Hunter-Gatherer Mobility Strategies: A Late Woodland Example from the Upper Peninsula of Michigan
Author(s): Sean Dunham
The Late Woodland (LW) period in the upper Great Lakes region has been linked to the development of the Inland Shores Fishery and especially to the advent of deep water fall fishing. A recent study of LW settlement and subsistence patterns in the eastern Upper Peninsula of Michigan has revealed a shift in the mobility strategies used by LW peoples of that region. Using site locational data and an assemblage diversity index trends were identified that directly inform on LW settlement and mobility patterns that have spatial, temporal, and environmental components. In brief, Early LW people were more residentially mobile and that Late LW people were more logistically mobile. Likewise, Late LW people were making greater use of the interior. This paper will explore the transition in LW mobility patterns and discuss this trend in the context of our understanding of LW dynamics in the region.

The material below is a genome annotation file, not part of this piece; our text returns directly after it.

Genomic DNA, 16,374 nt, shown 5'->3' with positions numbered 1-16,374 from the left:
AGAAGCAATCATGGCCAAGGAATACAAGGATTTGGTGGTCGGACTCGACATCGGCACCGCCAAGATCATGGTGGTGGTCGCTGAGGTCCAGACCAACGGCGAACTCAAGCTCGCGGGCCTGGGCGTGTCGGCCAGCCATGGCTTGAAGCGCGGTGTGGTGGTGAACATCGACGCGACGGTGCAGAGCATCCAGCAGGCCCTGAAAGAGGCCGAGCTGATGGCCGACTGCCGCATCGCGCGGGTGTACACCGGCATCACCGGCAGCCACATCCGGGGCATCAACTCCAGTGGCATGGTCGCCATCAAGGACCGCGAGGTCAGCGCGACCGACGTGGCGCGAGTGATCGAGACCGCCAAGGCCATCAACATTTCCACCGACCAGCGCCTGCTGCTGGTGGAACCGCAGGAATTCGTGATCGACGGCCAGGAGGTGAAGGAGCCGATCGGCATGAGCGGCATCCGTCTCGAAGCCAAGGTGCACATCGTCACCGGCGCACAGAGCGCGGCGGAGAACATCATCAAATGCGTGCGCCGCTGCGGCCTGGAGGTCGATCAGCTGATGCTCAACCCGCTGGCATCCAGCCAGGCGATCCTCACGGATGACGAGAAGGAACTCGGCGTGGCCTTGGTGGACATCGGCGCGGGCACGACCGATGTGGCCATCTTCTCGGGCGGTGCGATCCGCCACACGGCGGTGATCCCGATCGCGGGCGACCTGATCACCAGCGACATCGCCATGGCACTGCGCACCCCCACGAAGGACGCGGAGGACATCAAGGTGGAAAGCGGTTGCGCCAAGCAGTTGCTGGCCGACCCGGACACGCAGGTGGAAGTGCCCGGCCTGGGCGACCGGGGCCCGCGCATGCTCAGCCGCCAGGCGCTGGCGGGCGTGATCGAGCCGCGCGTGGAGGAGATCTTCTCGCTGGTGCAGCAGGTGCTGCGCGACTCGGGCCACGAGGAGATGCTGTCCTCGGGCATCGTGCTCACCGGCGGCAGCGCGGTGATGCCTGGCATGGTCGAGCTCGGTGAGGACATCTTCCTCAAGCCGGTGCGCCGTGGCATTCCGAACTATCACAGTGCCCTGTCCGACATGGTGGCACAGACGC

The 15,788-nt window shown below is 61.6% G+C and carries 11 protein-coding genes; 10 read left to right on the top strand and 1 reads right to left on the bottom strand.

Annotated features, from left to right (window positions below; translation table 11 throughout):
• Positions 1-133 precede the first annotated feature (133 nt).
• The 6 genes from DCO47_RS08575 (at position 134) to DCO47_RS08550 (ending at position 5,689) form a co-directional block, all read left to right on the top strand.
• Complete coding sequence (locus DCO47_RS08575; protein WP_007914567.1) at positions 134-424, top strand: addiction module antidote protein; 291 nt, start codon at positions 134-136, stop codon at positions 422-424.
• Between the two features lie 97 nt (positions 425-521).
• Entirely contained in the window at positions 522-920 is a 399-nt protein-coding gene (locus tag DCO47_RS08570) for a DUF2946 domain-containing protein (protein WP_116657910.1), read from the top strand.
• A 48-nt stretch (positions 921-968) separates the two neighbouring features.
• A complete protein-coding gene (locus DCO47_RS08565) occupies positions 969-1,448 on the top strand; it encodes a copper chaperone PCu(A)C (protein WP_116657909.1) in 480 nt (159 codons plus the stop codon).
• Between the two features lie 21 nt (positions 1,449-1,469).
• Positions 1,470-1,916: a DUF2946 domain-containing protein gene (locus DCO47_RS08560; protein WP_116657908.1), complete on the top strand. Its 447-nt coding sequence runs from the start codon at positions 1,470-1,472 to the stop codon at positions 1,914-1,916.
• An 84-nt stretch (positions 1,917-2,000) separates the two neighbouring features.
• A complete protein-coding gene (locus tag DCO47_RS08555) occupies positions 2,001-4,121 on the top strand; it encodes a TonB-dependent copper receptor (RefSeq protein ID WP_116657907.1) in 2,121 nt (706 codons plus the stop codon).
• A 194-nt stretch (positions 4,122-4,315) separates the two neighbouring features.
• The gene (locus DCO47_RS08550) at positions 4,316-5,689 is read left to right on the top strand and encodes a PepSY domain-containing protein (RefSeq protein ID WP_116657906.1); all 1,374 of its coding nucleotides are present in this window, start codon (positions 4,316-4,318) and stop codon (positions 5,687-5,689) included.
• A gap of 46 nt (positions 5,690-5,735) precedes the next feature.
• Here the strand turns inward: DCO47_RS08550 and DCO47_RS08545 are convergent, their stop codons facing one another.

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This Resource is Part of the Following Collections
- Great Lakes Archaeology: Current Research and Perspectives •
- Society for American Archaeology 80th Annual Meeting, San Francisco, CA (2015)
Cite this Record
Hunter-Gatherer Mobility Strategies: A Late Woodland Example from the Upper Peninsula of Michigan. Sean Dunham. Presented at The 80th Annual Meeting of the Society for American Archaeology, San Francisco, California. 2015 ( tDAR id: 394939)
min long: -104.634; min lat: 36.739 ; max long: -80.64; max lat: 49.153 ;